It can be hard to know what to say to someone going through in vitro fertilization (IVF). You love them and want to support them, I know. But sometimes, our well-intentioned remarks end up doing more damage than good, and before we know it, we’ve said yet one more unwanted or insensitive comment to a person who is already struggling a lot.

We never know what people are going through, and as someone who went through IVF, I experienced my fair share of insensitive comments. These comments were never coming from a bad place, but I wish they would have been avoided.

Here are five things not to say to people going through IVF (and what to say instead):

1. “Don’t stress; I’m sure IVF will work.”

Never in the history of comments like “don’t stress” have they made someone…not stress. While IVF does have positive success rates, very often, it can take quite a few cycles to conceive, and telling someone not to stress can be insensitive.

IVF requires self-administering medications, a strict schedule and a considerable monetary investment. It’s unrealistic to encourage someone not to worry about something so substantial.

Try this instead: “I know IVF can be stressful. Do you want to talk about it with me?”

2. “You can always just adopt.”

This is something I heard a lot when we were going through treatment. I know the motivation of those saying it was to give me comfort that there were other paths if IVF didn’t work. But it ended up making it seem like all paths to parenthood were easy and could be interchanged without emotional or logistical consideration. Additionally, it diminishes the experience of parents who choose to adopt—adoption isn’t a backup plan. It is a monumental and intentional decision that very often has nothing to do with IVF.

Try this instead: Most often, I just wanted a friendly ear acknowledging what I was going through and compassion that the unknown outcome of my family must be hard. Although there are multiple ways of creating a family, acknowledging the person’s emotions and listening to them should take place before offering other options.

3. “My friend’s cousin’s sister stopped trying to get pregnant and got pregnant right away. I’m sure you will too!”

Comparison is the thief of joy, even when it is well-intentioned. At the time that I started IVF, I had already struggled through three miscarriages, and I deeply distrusted my body to do anything “right.” I was not in a mental state to hear about other’s “successes.” Mostly I just wanted people to ask me how I was and be given a chance to talk about this huge new experience that was occupying so much of my life at the moment.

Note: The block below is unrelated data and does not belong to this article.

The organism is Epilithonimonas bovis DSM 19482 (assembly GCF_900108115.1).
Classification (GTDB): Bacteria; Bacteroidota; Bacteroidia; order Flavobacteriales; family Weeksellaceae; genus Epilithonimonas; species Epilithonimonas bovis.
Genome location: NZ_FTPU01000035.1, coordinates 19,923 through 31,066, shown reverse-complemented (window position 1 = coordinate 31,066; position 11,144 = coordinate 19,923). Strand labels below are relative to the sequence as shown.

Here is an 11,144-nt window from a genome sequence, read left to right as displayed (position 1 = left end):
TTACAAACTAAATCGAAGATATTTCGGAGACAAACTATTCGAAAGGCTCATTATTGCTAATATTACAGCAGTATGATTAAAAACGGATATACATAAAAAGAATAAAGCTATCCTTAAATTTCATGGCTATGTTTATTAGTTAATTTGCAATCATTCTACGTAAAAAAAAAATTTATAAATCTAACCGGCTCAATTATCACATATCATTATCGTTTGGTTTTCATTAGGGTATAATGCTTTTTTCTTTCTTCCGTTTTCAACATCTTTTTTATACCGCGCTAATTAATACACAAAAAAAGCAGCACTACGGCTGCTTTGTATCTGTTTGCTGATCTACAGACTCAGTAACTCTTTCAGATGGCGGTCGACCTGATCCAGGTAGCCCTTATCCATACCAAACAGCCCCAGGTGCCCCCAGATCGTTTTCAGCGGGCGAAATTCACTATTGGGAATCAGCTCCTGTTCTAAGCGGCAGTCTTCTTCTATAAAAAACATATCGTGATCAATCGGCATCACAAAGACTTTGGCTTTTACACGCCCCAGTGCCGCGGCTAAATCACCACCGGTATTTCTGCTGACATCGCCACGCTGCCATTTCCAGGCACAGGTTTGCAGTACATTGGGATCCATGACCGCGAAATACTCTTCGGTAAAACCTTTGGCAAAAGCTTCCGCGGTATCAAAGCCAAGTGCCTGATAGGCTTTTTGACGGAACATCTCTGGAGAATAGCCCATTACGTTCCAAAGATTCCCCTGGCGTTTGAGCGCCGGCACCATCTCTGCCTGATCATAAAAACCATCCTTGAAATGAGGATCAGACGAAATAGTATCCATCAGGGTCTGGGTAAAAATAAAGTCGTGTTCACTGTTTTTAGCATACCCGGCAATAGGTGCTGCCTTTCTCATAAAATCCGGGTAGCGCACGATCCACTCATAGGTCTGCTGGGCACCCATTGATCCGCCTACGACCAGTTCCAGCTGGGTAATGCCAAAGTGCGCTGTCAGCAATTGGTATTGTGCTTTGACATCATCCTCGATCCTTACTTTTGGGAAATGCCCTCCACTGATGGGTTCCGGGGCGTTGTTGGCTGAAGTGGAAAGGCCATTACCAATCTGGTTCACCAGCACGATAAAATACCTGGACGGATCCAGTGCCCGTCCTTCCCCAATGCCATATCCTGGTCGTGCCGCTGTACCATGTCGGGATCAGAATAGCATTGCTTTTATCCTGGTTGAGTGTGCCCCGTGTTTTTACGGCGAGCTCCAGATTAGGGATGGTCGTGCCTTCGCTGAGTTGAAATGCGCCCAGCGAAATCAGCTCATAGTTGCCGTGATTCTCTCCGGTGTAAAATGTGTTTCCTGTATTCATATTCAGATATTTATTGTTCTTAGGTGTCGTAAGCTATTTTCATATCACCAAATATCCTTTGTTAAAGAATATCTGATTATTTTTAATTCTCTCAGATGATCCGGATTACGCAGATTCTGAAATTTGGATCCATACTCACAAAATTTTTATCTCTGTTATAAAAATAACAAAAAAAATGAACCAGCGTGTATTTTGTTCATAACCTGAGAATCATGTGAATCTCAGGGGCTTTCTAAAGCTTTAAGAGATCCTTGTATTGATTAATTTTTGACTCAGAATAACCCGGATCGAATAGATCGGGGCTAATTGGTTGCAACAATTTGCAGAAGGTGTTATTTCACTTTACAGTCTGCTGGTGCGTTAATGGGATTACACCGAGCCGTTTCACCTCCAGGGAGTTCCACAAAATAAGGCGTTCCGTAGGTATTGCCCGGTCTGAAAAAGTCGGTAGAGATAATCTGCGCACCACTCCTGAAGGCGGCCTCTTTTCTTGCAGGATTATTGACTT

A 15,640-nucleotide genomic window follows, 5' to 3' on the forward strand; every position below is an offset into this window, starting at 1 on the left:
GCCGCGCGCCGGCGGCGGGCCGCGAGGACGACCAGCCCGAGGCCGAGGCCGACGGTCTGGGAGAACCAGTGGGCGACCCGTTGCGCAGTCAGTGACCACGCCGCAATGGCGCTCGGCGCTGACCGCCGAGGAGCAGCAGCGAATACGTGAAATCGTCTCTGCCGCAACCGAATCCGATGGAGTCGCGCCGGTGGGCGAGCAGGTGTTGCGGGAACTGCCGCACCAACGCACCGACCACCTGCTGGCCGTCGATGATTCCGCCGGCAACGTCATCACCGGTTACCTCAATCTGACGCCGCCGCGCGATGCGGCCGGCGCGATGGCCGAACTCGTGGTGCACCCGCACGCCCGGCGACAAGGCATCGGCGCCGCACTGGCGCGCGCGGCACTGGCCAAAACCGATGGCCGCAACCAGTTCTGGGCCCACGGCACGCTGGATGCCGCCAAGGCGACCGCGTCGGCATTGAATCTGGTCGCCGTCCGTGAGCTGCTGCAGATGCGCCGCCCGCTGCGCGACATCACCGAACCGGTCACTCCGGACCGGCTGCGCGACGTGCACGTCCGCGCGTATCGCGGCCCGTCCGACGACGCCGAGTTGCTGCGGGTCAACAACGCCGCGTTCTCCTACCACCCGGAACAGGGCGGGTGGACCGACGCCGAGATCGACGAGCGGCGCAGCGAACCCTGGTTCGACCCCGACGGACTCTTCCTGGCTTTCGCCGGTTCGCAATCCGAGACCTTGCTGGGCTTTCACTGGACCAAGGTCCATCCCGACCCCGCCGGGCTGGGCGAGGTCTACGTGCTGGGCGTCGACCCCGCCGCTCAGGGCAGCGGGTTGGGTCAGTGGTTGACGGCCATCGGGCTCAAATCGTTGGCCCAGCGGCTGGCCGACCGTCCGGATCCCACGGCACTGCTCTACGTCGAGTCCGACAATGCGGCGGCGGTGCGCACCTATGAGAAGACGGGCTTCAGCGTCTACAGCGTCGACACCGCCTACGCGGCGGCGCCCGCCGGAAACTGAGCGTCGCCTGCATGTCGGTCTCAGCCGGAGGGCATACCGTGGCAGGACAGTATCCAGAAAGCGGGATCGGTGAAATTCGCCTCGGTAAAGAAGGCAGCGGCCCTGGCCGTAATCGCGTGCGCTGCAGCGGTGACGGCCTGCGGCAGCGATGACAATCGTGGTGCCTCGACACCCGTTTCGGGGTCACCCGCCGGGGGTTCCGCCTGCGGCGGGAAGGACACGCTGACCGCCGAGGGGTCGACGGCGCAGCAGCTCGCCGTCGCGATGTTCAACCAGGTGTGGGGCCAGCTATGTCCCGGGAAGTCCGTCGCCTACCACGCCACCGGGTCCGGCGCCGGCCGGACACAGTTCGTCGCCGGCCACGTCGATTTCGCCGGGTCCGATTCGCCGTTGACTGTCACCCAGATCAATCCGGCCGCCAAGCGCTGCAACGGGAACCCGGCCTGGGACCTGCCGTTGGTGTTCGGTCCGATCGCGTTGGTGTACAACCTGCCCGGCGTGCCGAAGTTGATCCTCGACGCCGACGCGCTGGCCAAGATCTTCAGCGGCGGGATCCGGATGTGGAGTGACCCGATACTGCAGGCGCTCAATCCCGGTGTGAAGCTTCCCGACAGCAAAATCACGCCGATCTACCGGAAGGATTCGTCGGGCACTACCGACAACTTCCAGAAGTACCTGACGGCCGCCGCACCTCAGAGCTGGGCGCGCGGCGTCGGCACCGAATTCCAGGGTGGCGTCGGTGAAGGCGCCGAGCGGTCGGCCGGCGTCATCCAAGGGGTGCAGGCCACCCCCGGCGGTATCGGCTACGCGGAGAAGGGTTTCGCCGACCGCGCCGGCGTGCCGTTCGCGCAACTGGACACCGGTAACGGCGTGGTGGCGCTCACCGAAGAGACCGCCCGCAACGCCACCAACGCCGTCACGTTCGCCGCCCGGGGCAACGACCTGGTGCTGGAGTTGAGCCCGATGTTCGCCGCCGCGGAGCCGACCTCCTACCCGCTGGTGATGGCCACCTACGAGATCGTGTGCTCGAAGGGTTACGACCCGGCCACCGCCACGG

Try this instead: “I’ve heard IVF is complicated. Can you tell me a little about the process?”

4. “Enjoy the parentless life while you can!” or “You can take my kids!”

It might seem like a casual joke, but when someone aspires for children, minimizing their desire to be parents might make them feel uncomfortable. I always loved hearing about my friends’ children (challenges and all!), even when we were in the throes of infertility.

Try this instead: If you want to share about your family, do it in a straightforward way without trying to belittle your experience for the benefit of those struggling.

5. “When are you going to have a baby, already?”

Please don’t ask questions about people’s family planning in a group setting, or at all. Many people choose to keep fertility treatment a secret, so you won’t necessarily know if someone is going through IVF or not, and that’s okay. Deciding to grow your family, no matter the path, is a deeply personal decision and many people are not comfortable talking about it until they are well along a particular path.

Try this instead: Why not ask about other parts of their life? “How’s your business/career going?” “Have you taken on any new hobbies or routines during the pandemic?” “Read/listened to/watched anything interesting?” (This is my favorite question in general because I am always on the lookout for new murder mystery podcasts, romance novel recommendations and subtitled Netflix cult favorites.)

I kept our fertility struggles a secret from most people in our life, so I wouldn’t have felt comfortable talking about it in a large gathering of extended family members. But that didn’t mean I didn’t want to talk about it all. For me, these kinds of conversations were best suited in a one-on-one setting with family and friends that I had more intimate relationships with, and I always appreciated them checking in on me and offering an ear.

I hope that these tips help you navigate conversations that might come up during the holidays. As a rule of thumb, if you aren’t sure what to say, it’s okay not to say anything at all. Sometimes the best support is just being there.